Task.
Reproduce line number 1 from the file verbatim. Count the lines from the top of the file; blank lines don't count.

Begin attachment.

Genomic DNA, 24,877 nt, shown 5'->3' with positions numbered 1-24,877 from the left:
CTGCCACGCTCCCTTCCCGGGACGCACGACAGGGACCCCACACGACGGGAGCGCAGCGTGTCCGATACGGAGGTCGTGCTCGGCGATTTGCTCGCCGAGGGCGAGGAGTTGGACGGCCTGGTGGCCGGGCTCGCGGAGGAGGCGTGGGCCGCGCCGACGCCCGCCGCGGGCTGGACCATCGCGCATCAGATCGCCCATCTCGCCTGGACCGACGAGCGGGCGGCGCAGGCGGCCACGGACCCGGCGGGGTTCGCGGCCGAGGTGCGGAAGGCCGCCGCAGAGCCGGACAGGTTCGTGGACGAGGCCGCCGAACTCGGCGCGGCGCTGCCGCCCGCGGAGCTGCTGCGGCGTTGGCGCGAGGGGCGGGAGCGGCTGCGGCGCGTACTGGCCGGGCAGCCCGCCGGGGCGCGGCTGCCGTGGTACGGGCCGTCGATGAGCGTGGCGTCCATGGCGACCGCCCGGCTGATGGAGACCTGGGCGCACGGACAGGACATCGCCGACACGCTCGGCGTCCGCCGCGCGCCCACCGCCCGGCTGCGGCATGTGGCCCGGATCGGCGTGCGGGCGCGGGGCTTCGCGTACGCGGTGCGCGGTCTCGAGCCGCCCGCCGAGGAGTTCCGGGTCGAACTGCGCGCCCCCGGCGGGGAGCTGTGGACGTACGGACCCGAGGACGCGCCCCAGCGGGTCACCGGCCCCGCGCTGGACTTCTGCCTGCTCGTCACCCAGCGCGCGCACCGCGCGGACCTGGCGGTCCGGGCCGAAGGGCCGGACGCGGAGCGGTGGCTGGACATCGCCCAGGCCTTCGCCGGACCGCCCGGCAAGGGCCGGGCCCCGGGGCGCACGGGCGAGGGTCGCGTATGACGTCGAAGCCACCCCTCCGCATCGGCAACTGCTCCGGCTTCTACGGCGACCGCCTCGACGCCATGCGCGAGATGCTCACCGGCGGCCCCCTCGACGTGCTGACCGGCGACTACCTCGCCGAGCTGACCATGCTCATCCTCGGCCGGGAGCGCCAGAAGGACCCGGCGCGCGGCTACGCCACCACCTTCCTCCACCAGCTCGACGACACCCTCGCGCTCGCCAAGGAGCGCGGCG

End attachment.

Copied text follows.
Genomic DNA, 24,877 nt, shown 5'->3' with positions numbered 1-24,877 from the left: